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Unveiling the British Conservative Party’s ‘Seven Bins’ Saga: Debunking the Confusion Surrounding Waste Reform

  The British Conservative Party held a conference a while ago. Prime Minister Sunak gave a speech and announced a series of major measures that the government will launch. Among them, the eye-catching and confusing one is that the Conservative government will “abolish Seven bins per household” plan. Everyone knew that his speech was just to build momentum for next year’s general election and should not be taken seriously. However, these “seven trash cans” were very strange after all, and they immediately became a hot topic. Someone immediately pointed out that the Department for Environment, Food and Rural Affairs (Defra), which is responsible for waste disposal in the UK, does plan to reform waste classification and classify it into seven categories for separate treatment, but there is no plan for “seven bins”, and even if Defra This idea needs to be approved by the Conservative government before it can be “abolished” by the Conservative government. Is this a game of left-hand and right-hand play?
  In fact, Defra’s idea of ​​uniformly classifying garbage is not wrong, because the finer the garbage is, the better the recycling effect will be. Defra’s reform plan is to divide waste into seven categories: glass, cardboard, paper, plastic, metal, food and garden waste, and does not require the first five categories to use different bins respectively. Sunak’s speech actually confused the seven categories of garbage with the “seven trash cans.” He probably wanted to arouse voters’ dissatisfaction and believe that “the government has gone too far” and highlight the Conservative Party’s stance of defending the concept of “small government.”
  Putting politics aside, can Defra’s seven categories of waste classification be achieved? Currently, local governments in the UK are responsible for waste sorting, and practices vary from place to place. Taking Edinburgh as an example, multi-storey residences use public trash cans, while row houses and single-family houses each have their own trash cans, which are distributed by the government, and garbage trucks are scheduled to collect specific garbage. This is no different from other places in the UK, but Edinburgh’s approach seems not to have thought that different types of recyclable waste need to be separated. Therefore, except for glass bottles, there are separate bins for all other recyclable waste: waste paper, drink cans, plastic Boxes, etc. are placed in the same bucket. So who does the sorting and by what method? When I lived in Chester, a small town in England, I discovered that when sanitation workers went to every household to collect recyclable garbage, they would sort it on the spot and put it into garbage trucks. However, in Edinburgh, they all put it into garbage trucks to collect it.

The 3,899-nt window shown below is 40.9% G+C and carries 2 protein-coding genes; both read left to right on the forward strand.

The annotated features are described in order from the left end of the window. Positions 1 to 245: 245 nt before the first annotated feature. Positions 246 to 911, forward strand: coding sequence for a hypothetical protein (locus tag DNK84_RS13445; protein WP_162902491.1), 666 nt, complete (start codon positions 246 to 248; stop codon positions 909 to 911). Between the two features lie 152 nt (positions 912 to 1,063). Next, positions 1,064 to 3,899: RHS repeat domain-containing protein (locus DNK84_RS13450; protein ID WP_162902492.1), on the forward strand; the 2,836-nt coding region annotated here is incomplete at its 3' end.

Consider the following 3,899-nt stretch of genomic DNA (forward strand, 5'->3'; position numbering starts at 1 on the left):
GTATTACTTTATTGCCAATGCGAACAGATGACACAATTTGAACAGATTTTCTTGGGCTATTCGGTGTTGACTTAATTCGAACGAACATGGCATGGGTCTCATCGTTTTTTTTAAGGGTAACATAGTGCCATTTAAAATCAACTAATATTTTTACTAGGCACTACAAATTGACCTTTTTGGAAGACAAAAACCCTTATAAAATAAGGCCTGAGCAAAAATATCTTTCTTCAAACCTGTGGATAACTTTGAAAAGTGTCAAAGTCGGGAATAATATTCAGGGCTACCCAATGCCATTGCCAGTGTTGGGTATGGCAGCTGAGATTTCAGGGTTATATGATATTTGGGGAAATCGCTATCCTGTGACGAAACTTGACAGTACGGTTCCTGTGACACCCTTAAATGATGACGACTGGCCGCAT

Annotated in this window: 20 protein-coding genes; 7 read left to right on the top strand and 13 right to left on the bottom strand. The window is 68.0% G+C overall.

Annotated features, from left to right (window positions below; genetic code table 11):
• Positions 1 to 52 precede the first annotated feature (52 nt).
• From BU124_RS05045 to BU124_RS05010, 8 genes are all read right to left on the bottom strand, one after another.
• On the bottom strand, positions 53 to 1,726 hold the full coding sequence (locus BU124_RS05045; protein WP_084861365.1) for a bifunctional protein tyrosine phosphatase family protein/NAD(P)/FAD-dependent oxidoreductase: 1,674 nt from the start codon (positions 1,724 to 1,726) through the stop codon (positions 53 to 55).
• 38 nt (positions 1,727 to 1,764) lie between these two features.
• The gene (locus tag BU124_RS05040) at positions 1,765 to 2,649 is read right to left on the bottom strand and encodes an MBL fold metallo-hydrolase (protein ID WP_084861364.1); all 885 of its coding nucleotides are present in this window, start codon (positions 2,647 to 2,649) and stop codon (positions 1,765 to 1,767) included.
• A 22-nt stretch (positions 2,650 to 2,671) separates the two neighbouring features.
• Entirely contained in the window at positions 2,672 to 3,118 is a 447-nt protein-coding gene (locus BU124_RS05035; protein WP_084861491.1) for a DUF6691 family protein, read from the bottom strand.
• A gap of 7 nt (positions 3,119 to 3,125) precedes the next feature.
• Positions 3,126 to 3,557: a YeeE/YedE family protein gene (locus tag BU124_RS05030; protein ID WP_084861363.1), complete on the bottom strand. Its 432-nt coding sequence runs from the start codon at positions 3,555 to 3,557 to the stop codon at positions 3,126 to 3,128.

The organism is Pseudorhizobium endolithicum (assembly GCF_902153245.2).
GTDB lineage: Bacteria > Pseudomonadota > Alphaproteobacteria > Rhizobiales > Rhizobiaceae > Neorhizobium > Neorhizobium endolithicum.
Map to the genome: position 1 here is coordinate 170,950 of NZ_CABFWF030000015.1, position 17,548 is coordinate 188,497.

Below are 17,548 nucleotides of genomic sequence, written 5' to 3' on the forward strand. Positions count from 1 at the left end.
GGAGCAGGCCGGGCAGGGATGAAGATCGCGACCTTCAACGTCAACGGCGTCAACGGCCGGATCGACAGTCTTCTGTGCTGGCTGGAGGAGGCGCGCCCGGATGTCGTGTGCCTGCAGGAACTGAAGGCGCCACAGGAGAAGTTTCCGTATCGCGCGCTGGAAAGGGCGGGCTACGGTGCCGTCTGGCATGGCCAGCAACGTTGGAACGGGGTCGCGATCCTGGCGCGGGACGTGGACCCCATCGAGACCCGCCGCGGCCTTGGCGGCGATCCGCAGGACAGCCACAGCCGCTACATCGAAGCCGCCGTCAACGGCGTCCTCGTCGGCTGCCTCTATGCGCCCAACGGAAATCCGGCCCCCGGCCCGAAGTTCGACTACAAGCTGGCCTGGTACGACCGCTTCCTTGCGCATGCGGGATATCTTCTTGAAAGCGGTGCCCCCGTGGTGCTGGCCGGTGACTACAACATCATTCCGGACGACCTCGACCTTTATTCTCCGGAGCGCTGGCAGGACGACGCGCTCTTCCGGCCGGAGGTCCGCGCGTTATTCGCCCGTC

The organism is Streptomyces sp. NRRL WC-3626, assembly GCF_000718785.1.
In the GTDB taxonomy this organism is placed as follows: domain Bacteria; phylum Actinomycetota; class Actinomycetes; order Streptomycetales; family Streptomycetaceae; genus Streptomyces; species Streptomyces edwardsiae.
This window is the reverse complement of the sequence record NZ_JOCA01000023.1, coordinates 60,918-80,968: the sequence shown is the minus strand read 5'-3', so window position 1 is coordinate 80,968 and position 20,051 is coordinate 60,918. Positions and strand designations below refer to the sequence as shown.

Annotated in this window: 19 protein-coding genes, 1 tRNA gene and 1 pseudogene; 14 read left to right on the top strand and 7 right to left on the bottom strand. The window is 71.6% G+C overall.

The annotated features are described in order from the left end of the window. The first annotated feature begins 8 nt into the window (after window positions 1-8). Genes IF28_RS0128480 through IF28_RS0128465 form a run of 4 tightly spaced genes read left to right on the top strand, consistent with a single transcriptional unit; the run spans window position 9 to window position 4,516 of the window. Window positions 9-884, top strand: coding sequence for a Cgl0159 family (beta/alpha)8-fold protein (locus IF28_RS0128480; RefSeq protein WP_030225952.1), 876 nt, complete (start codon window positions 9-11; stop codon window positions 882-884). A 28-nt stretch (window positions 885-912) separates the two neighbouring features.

I went on vacation to the remote Orkney Islands in northern Scotland this summer and found that the sorting of recyclable waste there was more detailed than in Edinburgh. We stayed in a B&B with a single-family bungalow. Two of the three trash cans at the door were recycling trash cans. When we opened the lid, we found that there was a small hanging basket inside, which could be used to separate different recyclable garbage. It is conceivable that the sanitation workers there are much more efficient at sorting garbage than in Chester.
  If you think about it carefully, it is understandable that the Orkney Islands have done so meticulously. After all, the island space is limited and garbage disposal is not good, which can easily affect the lives of local residents. According to the Orkney Islands government website, food and garden waste will be composted on the island, glass will be crushed on the island and processed, other waste will need to be transported to other places by ship, and recyclable waste will be transported to the UK in separate categories. From recycling centers across the island, non-recyclable waste will be transported further north to the Shetland Islands, where there are special waste incineration facilities. Only a small part of the non-recyclable waste will be landfilled. Although the Orkney Islands are remote, the environment is very clean, which I believe is inseparable from this complete garbage disposal system.
  Speaking of which, Britain is also a big island. There should be a sense of urgency regarding the resources required in the waste disposal process and the impact on the environment. Defra’s vision is to unify waste classification and processing across the country and adopt the same standards, ultimately improving recycling efficiency. I don’t think there’s anything wrong with this. If recyclable waste needs to be sorted into more fine details, then it’s better to promote the design of the Orkney Islands. The residents can make more contributions to protecting the environment with just a little effort.